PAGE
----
Stand Together Trust’s Steven Taylor: College is not the only path to fulfilling work
Graduating with student debt is difficult, but imagine owing thousands of dollars in loans without ever getting a degree. As Stand Together Trust Senior Fellow Steven Taylor explains at The Hechinger Report, more than 40 million Americans face this scenario.
Taylor maps a better way for these individuals and others who are eager to try other options that will lead to a meaningful career.
The current ‘college for all’ system is antiquated
The current “college for all” mentality forces learners “into an outdated and bureaucratic model of higher education that’s not designed for how people navigate learning and work today,” Taylor says.
This bureaucratic system also keeps people from pursuing the right careers for them — ones where they will find fulfillment. “College isn’t always the best option for every learner,” Taylor explains. “Mounting evidence on program-level outcomes shows that far too many of the options that the government deems ‘safe’ simply because they are accredited have failed learners and left them no better off than if they had not pursued college at all.”
It does not have to be this way.
Lower-cost, shorter-term programs like those offered by Merit America provide a pathway that prepares people for in-demand jobs. A University of Virginia analysis shows Merit America completers see an average annual wage increase of $24,000 three or more months after finishing the program.
“Merit America is among the growing number of providers preparing students for placement into high-demand tech and health care careers,” Taylor says. “Yet students from low-income backgrounds who rely on financial aid and loans often get little guidance about such college alternatives.”
Taylor has an answer for that problem.
Policymakers must change the landscape
Students must “receive better information about college and noncollege pathways and outcomes,” Taylor says. That includes providing more “transparent financial counseling and more options for using financial aid beyond the limited college options currently afforded by student aid programs.”
Federal regulations are one reason many students enroll in college even when it may not be the right option for them.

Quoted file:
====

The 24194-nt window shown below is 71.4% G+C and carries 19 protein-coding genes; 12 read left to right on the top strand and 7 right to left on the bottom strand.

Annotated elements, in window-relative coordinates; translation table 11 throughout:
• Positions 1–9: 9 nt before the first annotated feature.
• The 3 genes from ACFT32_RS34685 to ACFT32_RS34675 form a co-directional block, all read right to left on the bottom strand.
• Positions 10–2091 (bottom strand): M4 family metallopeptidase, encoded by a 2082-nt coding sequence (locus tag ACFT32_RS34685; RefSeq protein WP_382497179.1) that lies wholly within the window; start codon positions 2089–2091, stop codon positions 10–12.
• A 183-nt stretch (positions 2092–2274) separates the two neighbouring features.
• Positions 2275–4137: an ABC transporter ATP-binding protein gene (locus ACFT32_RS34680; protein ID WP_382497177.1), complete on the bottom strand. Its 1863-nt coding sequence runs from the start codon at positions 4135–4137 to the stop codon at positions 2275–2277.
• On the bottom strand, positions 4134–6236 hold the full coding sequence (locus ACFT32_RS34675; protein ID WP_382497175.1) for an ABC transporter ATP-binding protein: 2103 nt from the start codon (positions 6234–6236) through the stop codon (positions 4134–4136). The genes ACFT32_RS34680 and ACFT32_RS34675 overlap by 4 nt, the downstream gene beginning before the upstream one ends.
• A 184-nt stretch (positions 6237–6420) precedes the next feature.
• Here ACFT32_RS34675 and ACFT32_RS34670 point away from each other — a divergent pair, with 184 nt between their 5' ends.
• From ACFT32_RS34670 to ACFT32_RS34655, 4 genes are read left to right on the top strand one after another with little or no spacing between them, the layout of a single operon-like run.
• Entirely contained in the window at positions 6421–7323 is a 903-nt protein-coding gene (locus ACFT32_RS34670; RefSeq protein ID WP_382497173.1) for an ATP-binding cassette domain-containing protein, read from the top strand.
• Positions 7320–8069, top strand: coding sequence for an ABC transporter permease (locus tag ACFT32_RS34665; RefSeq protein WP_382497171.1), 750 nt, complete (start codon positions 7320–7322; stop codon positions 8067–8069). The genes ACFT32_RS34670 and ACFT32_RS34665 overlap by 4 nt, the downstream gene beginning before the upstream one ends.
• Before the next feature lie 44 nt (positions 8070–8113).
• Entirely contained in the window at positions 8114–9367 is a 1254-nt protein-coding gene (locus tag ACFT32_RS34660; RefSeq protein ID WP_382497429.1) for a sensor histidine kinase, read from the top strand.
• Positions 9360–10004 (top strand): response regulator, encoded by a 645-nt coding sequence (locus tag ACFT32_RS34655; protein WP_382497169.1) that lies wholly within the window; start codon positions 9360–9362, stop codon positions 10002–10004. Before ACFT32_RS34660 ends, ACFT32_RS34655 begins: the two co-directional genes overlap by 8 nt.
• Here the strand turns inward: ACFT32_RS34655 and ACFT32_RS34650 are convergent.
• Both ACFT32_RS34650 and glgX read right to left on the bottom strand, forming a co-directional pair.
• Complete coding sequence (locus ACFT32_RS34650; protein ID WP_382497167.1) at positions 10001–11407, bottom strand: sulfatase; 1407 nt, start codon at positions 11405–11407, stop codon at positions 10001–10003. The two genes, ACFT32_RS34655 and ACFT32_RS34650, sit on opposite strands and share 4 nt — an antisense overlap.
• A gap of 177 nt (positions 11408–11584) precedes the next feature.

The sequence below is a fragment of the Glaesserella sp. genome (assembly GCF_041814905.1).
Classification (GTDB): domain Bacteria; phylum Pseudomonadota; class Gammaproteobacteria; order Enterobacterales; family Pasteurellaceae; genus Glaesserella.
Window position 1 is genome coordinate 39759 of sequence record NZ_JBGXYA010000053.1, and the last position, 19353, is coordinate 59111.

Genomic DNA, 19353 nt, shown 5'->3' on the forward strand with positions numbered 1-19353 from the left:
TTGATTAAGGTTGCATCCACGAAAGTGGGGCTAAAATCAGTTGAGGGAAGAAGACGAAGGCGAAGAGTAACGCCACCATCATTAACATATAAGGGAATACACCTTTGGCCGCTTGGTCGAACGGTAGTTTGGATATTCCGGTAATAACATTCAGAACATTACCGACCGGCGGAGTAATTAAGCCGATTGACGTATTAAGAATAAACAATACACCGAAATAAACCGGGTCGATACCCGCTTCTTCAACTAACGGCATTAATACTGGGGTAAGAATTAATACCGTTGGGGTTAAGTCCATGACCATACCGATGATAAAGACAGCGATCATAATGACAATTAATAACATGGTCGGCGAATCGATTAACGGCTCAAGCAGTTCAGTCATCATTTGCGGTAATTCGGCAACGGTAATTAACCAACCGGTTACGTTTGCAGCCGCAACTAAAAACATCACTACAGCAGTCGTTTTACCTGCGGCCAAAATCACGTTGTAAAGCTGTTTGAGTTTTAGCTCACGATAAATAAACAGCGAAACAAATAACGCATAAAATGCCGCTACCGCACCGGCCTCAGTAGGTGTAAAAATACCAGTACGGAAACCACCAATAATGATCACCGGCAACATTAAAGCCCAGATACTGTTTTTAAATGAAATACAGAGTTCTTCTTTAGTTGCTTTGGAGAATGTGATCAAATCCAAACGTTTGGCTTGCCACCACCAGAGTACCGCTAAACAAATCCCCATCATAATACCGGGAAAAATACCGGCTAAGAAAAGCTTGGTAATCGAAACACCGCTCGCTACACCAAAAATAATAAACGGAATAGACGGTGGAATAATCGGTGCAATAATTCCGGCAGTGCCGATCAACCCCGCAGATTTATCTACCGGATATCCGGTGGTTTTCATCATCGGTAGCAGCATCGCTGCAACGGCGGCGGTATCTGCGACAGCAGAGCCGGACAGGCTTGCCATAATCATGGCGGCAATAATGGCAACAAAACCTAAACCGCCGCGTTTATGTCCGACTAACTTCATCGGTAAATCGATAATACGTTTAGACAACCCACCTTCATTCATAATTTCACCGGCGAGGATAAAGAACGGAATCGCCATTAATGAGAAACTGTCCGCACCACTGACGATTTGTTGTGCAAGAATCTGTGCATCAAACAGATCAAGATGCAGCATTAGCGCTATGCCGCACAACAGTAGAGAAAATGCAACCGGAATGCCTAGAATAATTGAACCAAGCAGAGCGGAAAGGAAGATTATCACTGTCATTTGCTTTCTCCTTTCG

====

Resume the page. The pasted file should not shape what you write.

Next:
Instead, “Federal and state governments and postsecondary institutions can and should adopt policies and practices that will help students build career pathways and make alternatives to a college degree more accessible, affordable, and practical,” Taylor argues. To start, learners should be able to use Pell Grants for non-college alternative programs, like Merit America, that have proven track records of moving students into jobs that pay family-sustaining wages.
Merit America shows a better way
With hopes of becoming a psychiatrist, Alix Petkov enrolled in college after high school even though he was unable to afford it.
The experience nearly “destroyed” him, Petkov says.
He had an on-campus IT job, but it paid only $10 an hour. “Petkov quit college roughly 30 credits short of a degree,” Taylor explains, “With $16,000 in student loans and a credit card balance of $4,000 from paying living expenses.”
Despite the burdens of debt, once out of school, Petkov “burnished his tech portfolio with freelance computer work, applied for IT jobs, [and] worked in restaurants.”
He eventually found Merit America, which “built on Petkov’s existing IT knowledge to give him new tech skills that allowed him to push past self-doubt and launch a successful career,” Taylor says. “After completing the program, Petkov landed a tech coordinator’s job at a nonprofit in Washington, D.C., that started him at $45,000 — more than twice what he was making in food service.”